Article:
I tried to activate nine barrow down as well, with no luck at all on 2m ssb, unfort at that point i did not have a HF radio so i gave up , even though i self spotted … what a poor postion.


In reply to M1EYP:


Quite an expedition, well done. Some time ago I commented that Crowborough was without doubt the crummiest summit in the whole Association. Your reply was that all summits have some redeeming feature. Do you still have this view now you’ve been there?

Southern softie summits? Crowborough is as far as I know the only summit on which you run the risk of being run over by a bus! And you’ve got the golf balls to dodge on Cliffe Hill (that club has some really crap golfers)


Mick 2E0MCV

Yes Mick, I still have that view. Crowborough was novel and different, and variety is the spice of life! You could easily get run over on Bishop Wilton Wold G/TW-004, and you can add Bradnor Hill G/WB-011 and Y Golfa GW/NW-061 to the summits suffering from Golf Danger. Loads of these SE and SC aummits can be added to the list of those with possible access for physically disabled activators; I’ll note them at some point.


So by early afternoon on Saturday 31st May 2008, we were on our way home - sort of. The first priority after Nine Barrow Down G/SC-013 was to find some lunch, and a bakery in the town of Wareham granted that wish. Dorest pasties, chicken curry pasties and spicy green lentil and vegetable pasties were accompanied by bottles of Buxton mineral water, and devoured in the sunshine in the town car park.

The best route we could see for our itinerary, was A352 to Dorchester, A37 to Yeovil, and A37 again into South Bristol. From here, the JimNav took me on the B3130 through Chew Magna and up to the village of Dundry. We couldn’t see anywhere reasonable to park for the footpath into the site from the south, so we drove anticlockwise around the summit area and into the edge of the village. At ST556668 there was a large parking area, and we accessed the summit area via the bridleway. Another new radio station logged was “Bristol’s Original 106.5”.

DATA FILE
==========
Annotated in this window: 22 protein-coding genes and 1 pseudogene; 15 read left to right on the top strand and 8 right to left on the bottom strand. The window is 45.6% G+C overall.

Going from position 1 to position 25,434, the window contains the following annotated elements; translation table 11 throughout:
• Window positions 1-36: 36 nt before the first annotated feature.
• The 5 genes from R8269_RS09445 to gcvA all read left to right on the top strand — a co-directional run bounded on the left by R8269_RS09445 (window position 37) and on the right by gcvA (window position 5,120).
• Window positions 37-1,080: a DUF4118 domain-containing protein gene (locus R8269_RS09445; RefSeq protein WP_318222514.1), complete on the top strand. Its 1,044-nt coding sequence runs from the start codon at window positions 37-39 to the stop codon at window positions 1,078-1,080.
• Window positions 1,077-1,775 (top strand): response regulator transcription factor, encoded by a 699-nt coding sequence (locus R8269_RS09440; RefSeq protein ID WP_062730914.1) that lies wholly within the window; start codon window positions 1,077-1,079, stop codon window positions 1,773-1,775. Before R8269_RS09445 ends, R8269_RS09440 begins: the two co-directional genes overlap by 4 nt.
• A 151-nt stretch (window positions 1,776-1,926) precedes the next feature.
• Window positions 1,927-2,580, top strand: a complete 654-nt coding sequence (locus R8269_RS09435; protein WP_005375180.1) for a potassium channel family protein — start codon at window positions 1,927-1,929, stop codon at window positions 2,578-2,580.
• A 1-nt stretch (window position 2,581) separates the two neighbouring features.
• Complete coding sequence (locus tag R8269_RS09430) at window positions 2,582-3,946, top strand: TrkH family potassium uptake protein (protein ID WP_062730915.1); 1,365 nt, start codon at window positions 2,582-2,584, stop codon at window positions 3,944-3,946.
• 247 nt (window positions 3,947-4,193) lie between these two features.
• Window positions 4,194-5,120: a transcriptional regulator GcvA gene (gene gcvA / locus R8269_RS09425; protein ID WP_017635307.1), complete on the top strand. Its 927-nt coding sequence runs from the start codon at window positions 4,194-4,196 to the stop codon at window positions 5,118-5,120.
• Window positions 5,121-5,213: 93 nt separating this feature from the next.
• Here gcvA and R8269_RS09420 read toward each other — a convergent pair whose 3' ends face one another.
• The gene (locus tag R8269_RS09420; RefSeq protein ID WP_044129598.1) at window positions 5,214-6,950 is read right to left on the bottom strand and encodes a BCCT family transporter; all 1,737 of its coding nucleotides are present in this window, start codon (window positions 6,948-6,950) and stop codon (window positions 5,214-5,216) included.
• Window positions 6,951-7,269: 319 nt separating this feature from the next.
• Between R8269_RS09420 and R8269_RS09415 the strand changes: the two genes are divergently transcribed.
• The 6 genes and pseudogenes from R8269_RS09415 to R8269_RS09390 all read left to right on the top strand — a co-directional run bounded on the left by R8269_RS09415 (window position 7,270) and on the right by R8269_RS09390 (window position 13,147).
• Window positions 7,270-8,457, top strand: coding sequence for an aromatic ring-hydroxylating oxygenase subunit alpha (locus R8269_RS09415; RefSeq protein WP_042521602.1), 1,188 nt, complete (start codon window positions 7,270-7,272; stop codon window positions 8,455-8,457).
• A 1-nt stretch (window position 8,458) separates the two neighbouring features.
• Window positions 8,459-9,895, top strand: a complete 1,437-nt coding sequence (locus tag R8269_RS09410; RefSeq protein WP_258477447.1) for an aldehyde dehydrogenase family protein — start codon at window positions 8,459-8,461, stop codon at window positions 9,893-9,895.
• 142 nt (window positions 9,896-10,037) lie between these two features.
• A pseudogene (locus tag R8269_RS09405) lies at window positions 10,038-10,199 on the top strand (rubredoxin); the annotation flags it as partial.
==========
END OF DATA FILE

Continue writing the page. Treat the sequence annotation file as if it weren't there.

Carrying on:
We looked at the area around the transmitter compound, and then wandered over to the mound upon which stood the trig point. This was a surreal summit location, surrounded by wasteland, a small farm, a large car breakers yard and a landfill site. Jimmy proposed that it was the worst SOTA summit ever, but I asked him to bear in mind Billinge Hill G/SP-017, Hensbarrow Beacon G/DC-004, and Carnmenellis G/DC-006 before reaching a final decision.

I was confident of a short 2m HH RSS activation from the trig point, such was the proximity to Bristol and South Wales, but silenced reigned on S20. Instead, we returned to the flat grassy area nearer to the transmitter compound, sent a SPOTlite and set up for 80m. The CW/SSB combo did the trick again, and completed our 15th and final activation of the tour.

“Can we go home now?” asked Liam as we loaded everything back into the car boot. “Yes son, we’re going home” I replied, and we set off in search of the M5. This resulted in a marvellous surprise, the spectacle of driving through the dramatic cliff-lined Avon valley beneath the Clifton Suspension Bridge. Excellent!

The run home was mostly rapid, save for a 20 minute accident delay just before the M6. More new broadcast radio stations came in, and these were 93.2 BCFM (Bristol), 106.8 Nation Radio (Cardiff), more of the Gold network on 936, 1260, 1305, 1359 and 774 medium-wave, 106.7 Youthcom (Worcester) and 89.1 Aston FM (Birmingham). We were home at 9.20pm, and sitting down to Marianne’s excellent homemade Lamb Kurzi and vegetable bhaji, accompanied by a glass of wine and the final results of Britain’s Got Talent!

Very satisfying. Two weeks earlier we didn’t even know this trip would be happening, let alone that we would get 15 new SOTA uniques each out of it. Lots of Database logs and website pages are now queueing up to be dealt with!



In reply to M1EYP:
Thank you for a very interesting and graphic account of your trials tribulations and joys of activating ‘down south’. Sorry to hear Liam was unwell. Hope he has made a good recovery. 7MHz might have served you better for qrp ssb arround midday, when absorption was very high. Well done to all of you for dedication and determination (as usual).

I tried using 40m in the middle of the day in GI, but the over-crowded band there meant that it was still easier (as in less difficult) for Jimmy to persevere with 80m despite the unfavourable condx. I’ll try it again sometime soon.

Thanks for the kind comments. Glad you enjoyed it. Glad you read it in fact! Liam is back to his normal self, and has been referred to paediatric neurology at Macc Hospital for further investigation.


In reply to M1EYP:

but the over-crowded band

7.115 +/- ???


In reply to M1EYP:

Interesting stuff Tom and well written, maybe you would like to nominate a hill of the month for Summits News out of the many summits you & Jimmy tackled.

I’m also sorry to hear of Liam being unwell, but equally glad glad to hear of his almost immediate recovery, fingers crossed that Macc hospital soon get to the bottom of the situation.


Never got the 817 wide-banded - and don’t intend to. I will try some more midday SSB ops around 7.070 to 7.099MHz this summer and see what happens. With a SPOTlite, it should be OK.


All the photos and other data have been added to these reports, and are being uploaded to my website now. So within a few minutes, you should be able to see all our photos from these 15 SOTA activations on http://tomread.co.uk